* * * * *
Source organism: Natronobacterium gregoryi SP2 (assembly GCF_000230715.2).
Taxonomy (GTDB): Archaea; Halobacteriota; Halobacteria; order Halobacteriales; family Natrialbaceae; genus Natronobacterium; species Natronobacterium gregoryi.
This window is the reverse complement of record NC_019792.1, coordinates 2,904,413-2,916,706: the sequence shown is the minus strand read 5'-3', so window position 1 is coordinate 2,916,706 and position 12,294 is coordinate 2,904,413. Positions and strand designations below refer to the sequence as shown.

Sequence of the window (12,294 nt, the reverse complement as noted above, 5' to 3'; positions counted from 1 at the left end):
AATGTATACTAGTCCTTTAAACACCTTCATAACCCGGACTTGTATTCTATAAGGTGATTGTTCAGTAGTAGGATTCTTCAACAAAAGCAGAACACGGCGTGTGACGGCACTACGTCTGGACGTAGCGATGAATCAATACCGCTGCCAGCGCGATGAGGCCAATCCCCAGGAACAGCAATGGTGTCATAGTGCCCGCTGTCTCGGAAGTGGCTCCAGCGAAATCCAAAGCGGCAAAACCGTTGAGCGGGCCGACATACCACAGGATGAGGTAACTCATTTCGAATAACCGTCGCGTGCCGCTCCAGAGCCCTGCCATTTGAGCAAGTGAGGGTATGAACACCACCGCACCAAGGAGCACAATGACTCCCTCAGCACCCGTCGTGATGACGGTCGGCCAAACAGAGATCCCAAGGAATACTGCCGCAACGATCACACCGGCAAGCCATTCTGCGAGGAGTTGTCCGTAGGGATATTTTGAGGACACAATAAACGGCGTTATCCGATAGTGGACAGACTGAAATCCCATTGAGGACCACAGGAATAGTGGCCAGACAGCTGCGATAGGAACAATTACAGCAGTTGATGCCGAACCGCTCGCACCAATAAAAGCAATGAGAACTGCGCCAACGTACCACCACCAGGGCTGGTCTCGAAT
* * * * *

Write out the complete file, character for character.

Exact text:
Source organism: Natronobacterium gregoryi SP2 (assembly GCF_000230715.2).
Taxonomy (GTDB): Archaea; Halobacteriota; Halobacteria; order Halobacteriales; family Natrialbaceae; genus Natronobacterium; species Natronobacterium gregoryi.
This window is the reverse complement of record NC_019792.1, coordinates 2,904,413-2,916,706: the sequence shown is the minus strand read 5'-3', so window position 1 is coordinate 2,916,706 and position 12,294 is coordinate 2,904,413. Positions and strand designations below refer to the sequence as shown.

Sequence of the window (12,294 nt, the reverse complement as noted above, 5' to 3'; positions counted from 1 at the left end):
AATGTATACTAGTCCTTTAAACACCTTCATAACCCGGACTTGTATTCTATAAGGTGATTGTTCAGTAGTAGGATTCTTCAACAAAAGCAGAACACGGCGTGTGACGGCACTACGTCTGGACGTAGCGATGAATCAATACCGCTGCCAGCGCGATGAGGCCAATCCCCAGGAACAGCAATGGTGTCATAGTGCCCGCTGTCTCGGAAGTGGCTCCAGCGAAATCCAAAGCGGCAAAACCGTTGAGCGGGCCGACATACCACAGGATGAGGTAACTCATTTCGAATAACCGTCGCGTGCCGCTCCAGAGCCCTGCCATTTGAGCAAGTGAGGGTATGAACACCACCGCACCAAGGAGCACAATGACTCCCTCAGCACCCGTCGTGATGACGGTCGGCCAAACAGAGATCCCAAGGAATACTGCCGCAACGATCACACCGGCAAGCCATTCTGCGAGGAGTTGTCCGTAGGGATATTTTGAGGACACAATAAACGGCGTTATCCGATAGTGGACAGACTGAAATCCCATTGAGGACCACAGGAATAGTGGCCAGACAGCTGCGATAGGAACAATTACAGCAGTTGATGCCGAACCGCTCGCACCAATAAAAGCAATGAGAACTGCGCCAACGTACCACCACCAGGGCTGGTCTCGAAT